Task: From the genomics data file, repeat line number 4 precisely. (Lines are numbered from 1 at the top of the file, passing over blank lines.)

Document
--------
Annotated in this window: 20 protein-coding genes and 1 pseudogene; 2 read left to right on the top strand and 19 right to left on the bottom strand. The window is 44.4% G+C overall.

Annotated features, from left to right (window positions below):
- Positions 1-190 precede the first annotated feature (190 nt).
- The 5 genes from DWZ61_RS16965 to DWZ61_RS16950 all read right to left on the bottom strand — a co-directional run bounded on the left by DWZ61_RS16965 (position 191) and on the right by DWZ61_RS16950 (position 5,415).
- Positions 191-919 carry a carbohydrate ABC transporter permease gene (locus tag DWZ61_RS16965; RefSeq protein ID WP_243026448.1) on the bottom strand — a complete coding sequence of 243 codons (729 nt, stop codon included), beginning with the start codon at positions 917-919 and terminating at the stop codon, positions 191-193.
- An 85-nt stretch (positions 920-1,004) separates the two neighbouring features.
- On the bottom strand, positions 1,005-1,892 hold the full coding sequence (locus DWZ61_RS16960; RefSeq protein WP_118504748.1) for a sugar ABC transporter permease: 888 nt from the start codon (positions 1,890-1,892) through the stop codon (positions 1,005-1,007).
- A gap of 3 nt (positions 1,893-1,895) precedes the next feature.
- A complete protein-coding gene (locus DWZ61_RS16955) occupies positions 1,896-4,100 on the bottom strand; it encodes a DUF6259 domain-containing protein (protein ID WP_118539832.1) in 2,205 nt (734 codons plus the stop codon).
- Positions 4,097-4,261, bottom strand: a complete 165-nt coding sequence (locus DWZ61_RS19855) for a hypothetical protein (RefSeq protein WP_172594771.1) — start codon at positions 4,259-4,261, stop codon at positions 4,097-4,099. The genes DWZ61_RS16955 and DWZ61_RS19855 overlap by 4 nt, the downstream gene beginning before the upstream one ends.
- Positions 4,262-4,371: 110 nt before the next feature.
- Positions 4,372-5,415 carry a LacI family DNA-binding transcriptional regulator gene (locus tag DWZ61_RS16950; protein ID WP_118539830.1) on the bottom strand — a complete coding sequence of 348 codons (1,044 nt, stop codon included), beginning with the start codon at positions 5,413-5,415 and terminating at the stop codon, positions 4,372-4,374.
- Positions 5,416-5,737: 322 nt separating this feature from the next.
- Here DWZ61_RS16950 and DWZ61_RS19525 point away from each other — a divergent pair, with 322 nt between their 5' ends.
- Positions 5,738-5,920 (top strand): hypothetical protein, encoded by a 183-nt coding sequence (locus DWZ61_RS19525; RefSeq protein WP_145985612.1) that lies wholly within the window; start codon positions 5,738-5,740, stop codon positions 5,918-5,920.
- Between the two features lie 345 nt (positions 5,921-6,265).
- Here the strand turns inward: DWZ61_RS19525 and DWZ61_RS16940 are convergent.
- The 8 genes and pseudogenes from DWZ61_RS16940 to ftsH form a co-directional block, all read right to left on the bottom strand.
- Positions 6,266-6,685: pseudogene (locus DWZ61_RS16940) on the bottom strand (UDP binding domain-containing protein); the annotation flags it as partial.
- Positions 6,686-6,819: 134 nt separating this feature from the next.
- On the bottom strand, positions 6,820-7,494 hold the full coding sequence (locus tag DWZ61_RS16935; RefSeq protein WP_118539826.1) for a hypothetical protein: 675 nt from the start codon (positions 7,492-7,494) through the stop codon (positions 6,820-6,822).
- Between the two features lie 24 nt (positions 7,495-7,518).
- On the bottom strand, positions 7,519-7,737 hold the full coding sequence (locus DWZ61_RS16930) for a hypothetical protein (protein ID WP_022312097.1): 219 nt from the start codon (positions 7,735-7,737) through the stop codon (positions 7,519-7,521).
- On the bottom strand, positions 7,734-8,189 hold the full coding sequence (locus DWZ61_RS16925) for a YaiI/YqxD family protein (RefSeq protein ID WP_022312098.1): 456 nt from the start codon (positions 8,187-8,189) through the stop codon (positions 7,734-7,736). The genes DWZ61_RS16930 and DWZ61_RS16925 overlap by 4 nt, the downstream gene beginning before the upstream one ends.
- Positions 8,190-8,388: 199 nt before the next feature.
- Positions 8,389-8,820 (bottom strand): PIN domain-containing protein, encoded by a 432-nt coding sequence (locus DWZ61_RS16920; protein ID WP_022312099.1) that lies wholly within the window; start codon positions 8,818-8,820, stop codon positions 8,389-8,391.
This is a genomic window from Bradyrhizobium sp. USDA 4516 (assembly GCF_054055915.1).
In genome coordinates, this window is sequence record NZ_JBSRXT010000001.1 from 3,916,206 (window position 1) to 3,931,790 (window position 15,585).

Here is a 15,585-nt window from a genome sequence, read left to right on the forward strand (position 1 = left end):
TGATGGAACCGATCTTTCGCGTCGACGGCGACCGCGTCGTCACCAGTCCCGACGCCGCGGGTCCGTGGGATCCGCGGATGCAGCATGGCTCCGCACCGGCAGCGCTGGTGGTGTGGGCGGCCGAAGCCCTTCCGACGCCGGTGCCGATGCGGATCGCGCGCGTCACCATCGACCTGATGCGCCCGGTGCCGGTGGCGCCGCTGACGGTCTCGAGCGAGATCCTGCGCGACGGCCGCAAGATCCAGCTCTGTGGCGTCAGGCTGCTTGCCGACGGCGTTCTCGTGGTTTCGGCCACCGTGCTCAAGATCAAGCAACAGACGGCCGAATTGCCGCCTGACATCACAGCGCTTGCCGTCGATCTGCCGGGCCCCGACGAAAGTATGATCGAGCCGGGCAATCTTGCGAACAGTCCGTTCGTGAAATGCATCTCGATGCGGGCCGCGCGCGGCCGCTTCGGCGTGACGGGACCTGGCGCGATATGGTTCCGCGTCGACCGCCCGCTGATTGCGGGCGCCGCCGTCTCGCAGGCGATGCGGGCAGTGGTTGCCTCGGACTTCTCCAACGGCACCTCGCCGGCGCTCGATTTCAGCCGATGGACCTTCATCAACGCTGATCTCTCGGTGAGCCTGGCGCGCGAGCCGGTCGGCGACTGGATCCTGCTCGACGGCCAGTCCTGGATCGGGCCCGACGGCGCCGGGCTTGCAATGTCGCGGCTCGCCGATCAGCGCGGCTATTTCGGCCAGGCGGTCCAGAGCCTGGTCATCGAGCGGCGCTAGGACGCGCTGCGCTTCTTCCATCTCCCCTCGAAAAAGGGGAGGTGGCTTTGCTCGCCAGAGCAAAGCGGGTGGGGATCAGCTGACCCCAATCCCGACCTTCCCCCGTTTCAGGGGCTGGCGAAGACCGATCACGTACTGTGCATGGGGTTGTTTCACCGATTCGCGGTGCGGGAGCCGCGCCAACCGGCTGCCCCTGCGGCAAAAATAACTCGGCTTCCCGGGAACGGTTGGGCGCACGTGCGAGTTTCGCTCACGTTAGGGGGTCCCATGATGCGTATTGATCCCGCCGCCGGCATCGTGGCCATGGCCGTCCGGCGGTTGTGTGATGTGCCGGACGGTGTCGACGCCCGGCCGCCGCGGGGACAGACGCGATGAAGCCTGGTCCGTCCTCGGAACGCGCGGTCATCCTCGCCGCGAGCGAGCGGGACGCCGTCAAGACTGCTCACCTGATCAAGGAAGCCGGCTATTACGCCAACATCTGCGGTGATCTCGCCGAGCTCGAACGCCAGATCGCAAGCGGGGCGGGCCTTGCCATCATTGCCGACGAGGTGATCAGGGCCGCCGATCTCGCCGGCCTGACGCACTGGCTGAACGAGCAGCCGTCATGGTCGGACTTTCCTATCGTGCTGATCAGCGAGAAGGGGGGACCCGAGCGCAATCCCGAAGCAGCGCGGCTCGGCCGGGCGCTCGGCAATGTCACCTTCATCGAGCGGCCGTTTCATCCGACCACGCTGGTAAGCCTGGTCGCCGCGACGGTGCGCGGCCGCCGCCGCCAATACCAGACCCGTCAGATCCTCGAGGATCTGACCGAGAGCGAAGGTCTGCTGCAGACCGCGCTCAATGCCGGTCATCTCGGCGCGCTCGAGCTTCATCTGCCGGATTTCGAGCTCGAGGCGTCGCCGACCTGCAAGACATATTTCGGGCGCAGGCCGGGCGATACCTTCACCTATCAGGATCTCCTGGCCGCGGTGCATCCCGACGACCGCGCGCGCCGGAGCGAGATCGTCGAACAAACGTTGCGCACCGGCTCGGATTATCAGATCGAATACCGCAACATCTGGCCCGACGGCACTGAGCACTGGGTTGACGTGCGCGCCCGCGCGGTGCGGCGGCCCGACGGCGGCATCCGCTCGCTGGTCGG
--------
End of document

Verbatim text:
- The 5 genes from DWZ61_RS16965 to DWZ61_RS16950 all read right to left on the bottom strand — a co-directional run bounded on the left by DWZ61_RS16965 (position 191) and on the right by DWZ61_RS16950 (position 5,415).